^ Herald Tribune Business: Carbon trading: Where greed is green.[1]

I have located who is getting the money from all of this...
The founder, Chairman and CEO of CCX is economist and financial innovator Dr. Richard L. Sandor, who was named a Hero of the Planet by Time magazine for his founding of CCX.
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Old August 15th, 2007, 08:43 AM
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tutak: I hate to say it but I'm afraid that's a pretty dodgy website. There are a lot of things called 'papers' on there which are trying to look like scientific papers but haven't been published in any peer-reviewed journals. For example they criticise a publication by the Royal Society but these criticisms are made by self-selected 'specialists' who have, for the most part, failed to have their thoughts on climate changed published in any proper published journal.

Mehawk: With the greatest of respect I haven't the foggiest idea what you're talking about. There are two exchanges and also at least four? Someone says carbon could become a big market and someone else runs a carbon exchange?
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Old August 18th, 2007, 01:24 PM
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Update 8/18

No respose to my email from either company as of yet. I have found a new contact at one of the cruise lines that is going to help me get a response. I will update when I know more.

Rob


Quote:
Originally Posted by sirobin171
First I would like to thank you OMMTHREE, for what I can only describe as a coherent, intelligent, informative document on how to do carbon offsets.

I would say that I also do not agree with the person who argues against offsets because its sells complacency. I do think in some respects it does do this, but we MUST start doing something now about this problem, and if this is what we can do, this is what we must do.

I would say I am not totally convinced that cruising is so much dirtier than just living normally, but its pretty apparent that in one respect its still pollution and I would say in my opinion its probably not enough to say "well just because I am not using my normal resources I am not going to worry about all the Co2 being released on my cruise". So I am going to make use of the carbon credits also.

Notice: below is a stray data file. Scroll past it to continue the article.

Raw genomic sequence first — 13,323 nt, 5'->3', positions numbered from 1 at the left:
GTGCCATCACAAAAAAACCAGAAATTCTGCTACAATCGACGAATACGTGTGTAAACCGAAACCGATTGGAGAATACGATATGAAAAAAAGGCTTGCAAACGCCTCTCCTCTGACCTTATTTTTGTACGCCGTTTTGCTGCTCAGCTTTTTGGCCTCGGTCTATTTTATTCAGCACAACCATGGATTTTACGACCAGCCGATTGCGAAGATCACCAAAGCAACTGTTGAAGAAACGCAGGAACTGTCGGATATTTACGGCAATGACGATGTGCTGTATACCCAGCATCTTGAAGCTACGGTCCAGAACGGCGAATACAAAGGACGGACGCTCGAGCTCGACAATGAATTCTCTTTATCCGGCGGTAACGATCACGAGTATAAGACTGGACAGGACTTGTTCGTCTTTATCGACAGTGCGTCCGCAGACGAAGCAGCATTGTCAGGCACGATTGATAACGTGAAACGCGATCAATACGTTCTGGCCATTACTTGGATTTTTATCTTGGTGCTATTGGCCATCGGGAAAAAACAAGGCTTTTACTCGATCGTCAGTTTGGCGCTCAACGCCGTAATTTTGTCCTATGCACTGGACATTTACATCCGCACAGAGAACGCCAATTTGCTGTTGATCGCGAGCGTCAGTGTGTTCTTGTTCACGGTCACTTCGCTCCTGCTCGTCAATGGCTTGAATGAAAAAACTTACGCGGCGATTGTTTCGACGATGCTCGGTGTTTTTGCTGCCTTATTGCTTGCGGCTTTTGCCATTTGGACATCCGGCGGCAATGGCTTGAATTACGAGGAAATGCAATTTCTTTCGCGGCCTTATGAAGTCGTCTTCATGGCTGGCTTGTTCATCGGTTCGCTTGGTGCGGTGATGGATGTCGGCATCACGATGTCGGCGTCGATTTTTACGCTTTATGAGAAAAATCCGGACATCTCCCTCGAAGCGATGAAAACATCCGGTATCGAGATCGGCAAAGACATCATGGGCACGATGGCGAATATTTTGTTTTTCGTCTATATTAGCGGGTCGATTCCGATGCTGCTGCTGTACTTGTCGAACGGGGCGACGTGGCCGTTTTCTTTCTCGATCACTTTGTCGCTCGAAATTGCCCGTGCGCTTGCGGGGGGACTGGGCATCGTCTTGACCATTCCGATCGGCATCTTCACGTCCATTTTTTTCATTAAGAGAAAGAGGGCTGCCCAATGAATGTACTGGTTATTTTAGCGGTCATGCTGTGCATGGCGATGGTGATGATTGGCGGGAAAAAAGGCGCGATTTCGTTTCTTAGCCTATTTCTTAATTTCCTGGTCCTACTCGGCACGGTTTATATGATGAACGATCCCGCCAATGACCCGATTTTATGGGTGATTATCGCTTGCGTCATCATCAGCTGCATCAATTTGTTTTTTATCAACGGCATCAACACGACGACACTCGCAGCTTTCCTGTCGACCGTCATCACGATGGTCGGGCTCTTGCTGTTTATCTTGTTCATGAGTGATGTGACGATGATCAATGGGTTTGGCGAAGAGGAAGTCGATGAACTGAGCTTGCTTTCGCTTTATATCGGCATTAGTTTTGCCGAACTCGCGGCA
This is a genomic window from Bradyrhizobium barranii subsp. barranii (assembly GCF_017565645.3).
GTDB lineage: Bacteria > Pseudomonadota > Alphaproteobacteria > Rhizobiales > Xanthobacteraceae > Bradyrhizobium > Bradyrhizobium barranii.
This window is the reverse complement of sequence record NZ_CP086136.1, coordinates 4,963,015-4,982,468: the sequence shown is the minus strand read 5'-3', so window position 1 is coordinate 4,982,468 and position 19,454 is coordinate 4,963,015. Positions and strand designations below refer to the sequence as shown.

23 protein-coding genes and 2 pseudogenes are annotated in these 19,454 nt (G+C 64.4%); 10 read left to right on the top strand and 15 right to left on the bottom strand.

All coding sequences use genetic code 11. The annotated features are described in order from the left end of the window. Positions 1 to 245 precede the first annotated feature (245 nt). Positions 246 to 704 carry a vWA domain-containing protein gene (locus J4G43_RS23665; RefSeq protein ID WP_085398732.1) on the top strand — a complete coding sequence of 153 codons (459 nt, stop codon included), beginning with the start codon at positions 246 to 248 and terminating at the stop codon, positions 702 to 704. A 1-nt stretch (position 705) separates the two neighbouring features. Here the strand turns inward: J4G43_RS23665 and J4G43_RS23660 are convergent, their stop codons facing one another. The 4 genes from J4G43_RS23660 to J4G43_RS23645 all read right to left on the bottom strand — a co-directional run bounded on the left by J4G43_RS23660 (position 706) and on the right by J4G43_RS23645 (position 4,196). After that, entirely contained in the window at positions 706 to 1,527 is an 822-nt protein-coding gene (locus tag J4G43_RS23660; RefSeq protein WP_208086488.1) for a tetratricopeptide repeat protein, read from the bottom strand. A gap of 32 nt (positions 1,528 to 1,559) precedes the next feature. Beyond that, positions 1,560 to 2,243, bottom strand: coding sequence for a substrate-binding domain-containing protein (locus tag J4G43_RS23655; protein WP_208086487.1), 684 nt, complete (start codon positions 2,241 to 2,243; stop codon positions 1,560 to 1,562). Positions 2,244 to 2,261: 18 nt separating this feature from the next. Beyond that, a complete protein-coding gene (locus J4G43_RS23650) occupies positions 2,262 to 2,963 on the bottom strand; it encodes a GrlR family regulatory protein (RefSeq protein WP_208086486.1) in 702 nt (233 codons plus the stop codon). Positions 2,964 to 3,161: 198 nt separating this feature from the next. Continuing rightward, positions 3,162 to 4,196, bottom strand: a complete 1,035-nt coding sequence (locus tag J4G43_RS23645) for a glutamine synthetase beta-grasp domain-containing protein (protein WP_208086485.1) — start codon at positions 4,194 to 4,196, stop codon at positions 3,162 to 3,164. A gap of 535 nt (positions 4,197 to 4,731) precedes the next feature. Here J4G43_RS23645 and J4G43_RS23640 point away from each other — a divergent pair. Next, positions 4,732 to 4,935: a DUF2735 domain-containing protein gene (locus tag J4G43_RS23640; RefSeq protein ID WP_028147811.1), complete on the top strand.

I think most importantly.

I wonder how we as a group of consumers could affect change in this matter. I mean, I think it would be very cool if maybe we could get one of the big cruise lines to start buying carbon credits, or even match credits that we buy? I think that would be a cool project we could undertake here that would not only do some good, but also draw some attention to our group and set an example to other companies.

What do you all think about coming together to flex our buying muscle to get this done?

I will check and see if any of them already buy any carbon credits as well and update this post.

Finally, I have submitted this URL to this very thread to googles index for inclusion in google, so when someone searches carbon credits and cruise ships it should be one of the results. I hope the site admins don't mind me doing so, this site is probably indexed anyways by bots, I have just targeted the search terms more finely.

If you are interested in targeting a URL to google, you can do so for free at http://www.google.com/addurl/?continue=/addurl


--UPDATE--

I sent the following email to RCCL and Carnival's corporate relations.

To whom it may concern,

I received your contact email from your corporate contact web page and have a question that maybe you can help answer. I wanted to contact you directly as I thought this would not be appropriate to ask thru your reservations telephone center.

I am simply a customer of your's in the past who also belongs to cruisemates.com as a member and cruisecritic.com as a member.

Currently we have a rather long thread going on the board about cruising and global warming pollution. The question has been posed, does Carnival or Royal Caribbean purchase carbon credits to offset the pollution generated by its ships during cruises?

So, does your company purchase or plan on purchasing carbon credits in the future?

Would your company consider implementing a program which would allow passengers to purchase carbon credits from a vendor you would work with as an add on to their cruise fair?

Would your company consider matching the credits the customer purchased in this program if you did implement such a program?

Here is a link to the thread currently ongoing at cruisemates.com

http://cruisemates.com/forum/viewtop...80191&start=60

I have linked to the third page so you don't have to start on page one, but I would suggest reading all three pages from start to finish so you can see how impassioned your customers are about this issue.